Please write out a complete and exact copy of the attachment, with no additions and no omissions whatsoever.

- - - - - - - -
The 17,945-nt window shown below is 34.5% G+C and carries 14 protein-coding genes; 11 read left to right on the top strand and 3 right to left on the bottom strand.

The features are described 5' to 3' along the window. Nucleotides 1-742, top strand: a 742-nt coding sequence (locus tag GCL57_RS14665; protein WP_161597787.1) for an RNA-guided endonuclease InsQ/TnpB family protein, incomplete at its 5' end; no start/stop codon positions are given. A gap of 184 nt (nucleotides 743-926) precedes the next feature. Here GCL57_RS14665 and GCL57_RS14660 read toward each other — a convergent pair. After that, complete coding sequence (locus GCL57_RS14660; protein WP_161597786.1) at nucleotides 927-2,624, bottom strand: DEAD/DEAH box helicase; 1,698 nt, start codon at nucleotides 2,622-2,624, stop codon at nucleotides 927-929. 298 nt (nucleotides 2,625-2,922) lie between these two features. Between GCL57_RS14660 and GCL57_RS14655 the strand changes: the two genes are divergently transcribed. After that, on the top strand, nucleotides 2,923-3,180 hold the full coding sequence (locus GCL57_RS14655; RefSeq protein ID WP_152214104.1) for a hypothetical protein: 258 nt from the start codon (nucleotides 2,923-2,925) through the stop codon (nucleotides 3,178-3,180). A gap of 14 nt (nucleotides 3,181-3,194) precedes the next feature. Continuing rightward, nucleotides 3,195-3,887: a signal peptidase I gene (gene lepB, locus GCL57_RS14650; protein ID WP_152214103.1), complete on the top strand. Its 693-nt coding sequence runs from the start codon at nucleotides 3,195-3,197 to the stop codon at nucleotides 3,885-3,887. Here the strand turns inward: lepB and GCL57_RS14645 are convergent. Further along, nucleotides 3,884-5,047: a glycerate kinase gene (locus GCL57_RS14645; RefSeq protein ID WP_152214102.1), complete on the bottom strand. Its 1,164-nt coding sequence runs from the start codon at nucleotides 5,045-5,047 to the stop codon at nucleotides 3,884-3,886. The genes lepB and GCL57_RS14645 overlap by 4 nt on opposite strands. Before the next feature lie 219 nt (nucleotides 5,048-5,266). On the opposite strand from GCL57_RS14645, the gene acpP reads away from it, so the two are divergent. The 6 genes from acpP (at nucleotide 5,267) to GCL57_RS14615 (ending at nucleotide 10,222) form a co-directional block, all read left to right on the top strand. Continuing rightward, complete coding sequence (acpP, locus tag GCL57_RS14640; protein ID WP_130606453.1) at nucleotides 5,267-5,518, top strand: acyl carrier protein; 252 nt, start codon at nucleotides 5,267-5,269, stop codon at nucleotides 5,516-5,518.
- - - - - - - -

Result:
The 17,945-nt window shown below is 34.5% G+C and carries 14 protein-coding genes; 11 read left to right on the top strand and 3 right to left on the bottom strand.

The features are described 5' to 3' along the window. Nucleotides 1-742, top strand: a 742-nt coding sequence (locus tag GCL57_RS14665; protein WP_161597787.1) for an RNA-guided endonuclease InsQ/TnpB family protein, incomplete at its 5' end; no start/stop codon positions are given. A gap of 184 nt (nucleotides 743-926) precedes the next feature. Here GCL57_RS14665 and GCL57_RS14660 read toward each other — a convergent pair. After that, complete coding sequence (locus GCL57_RS14660; protein WP_161597786.1) at nucleotides 927-2,624, bottom strand: DEAD/DEAH box helicase; 1,698 nt, start codon at nucleotides 2,622-2,624, stop codon at nucleotides 927-929. 298 nt (nucleotides 2,625-2,922) lie between these two features. Between GCL57_RS14660 and GCL57_RS14655 the strand changes: the two genes are divergently transcribed. After that, on the top strand, nucleotides 2,923-3,180 hold the full coding sequence (locus GCL57_RS14655; RefSeq protein ID WP_152214104.1) for a hypothetical protein: 258 nt from the start codon (nucleotides 2,923-2,925) through the stop codon (nucleotides 3,178-3,180). A gap of 14 nt (nucleotides 3,181-3,194) precedes the next feature. Continuing rightward, nucleotides 3,195-3,887: a signal peptidase I gene (gene lepB, locus GCL57_RS14650; protein ID WP_152214103.1), complete on the top strand. Its 693-nt coding sequence runs from the start codon at nucleotides 3,195-3,197 to the stop codon at nucleotides 3,885-3,887. Here the strand turns inward: lepB and GCL57_RS14645 are convergent. Further along, nucleotides 3,884-5,047: a glycerate kinase gene (locus GCL57_RS14645; RefSeq protein ID WP_152214102.1), complete on the bottom strand. Its 1,164-nt coding sequence runs from the start codon at nucleotides 5,045-5,047 to the stop codon at nucleotides 3,884-3,886. The genes lepB and GCL57_RS14645 overlap by 4 nt on opposite strands. Before the next feature lie 219 nt (nucleotides 5,048-5,266). On the opposite strand from GCL57_RS14645, the gene acpP reads away from it, so the two are divergent. The 6 genes from acpP (at nucleotide 5,267) to GCL57_RS14615 (ending at nucleotide 10,222) form a co-directional block, all read left to right on the top strand. Continuing rightward, complete coding sequence (acpP, locus tag GCL57_RS14640; protein ID WP_130606453.1) at nucleotides 5,267-5,518, top strand: acyl carrier protein; 252 nt, start codon at nucleotides 5,267-5,269, stop codon at nucleotides 5,516-5,518.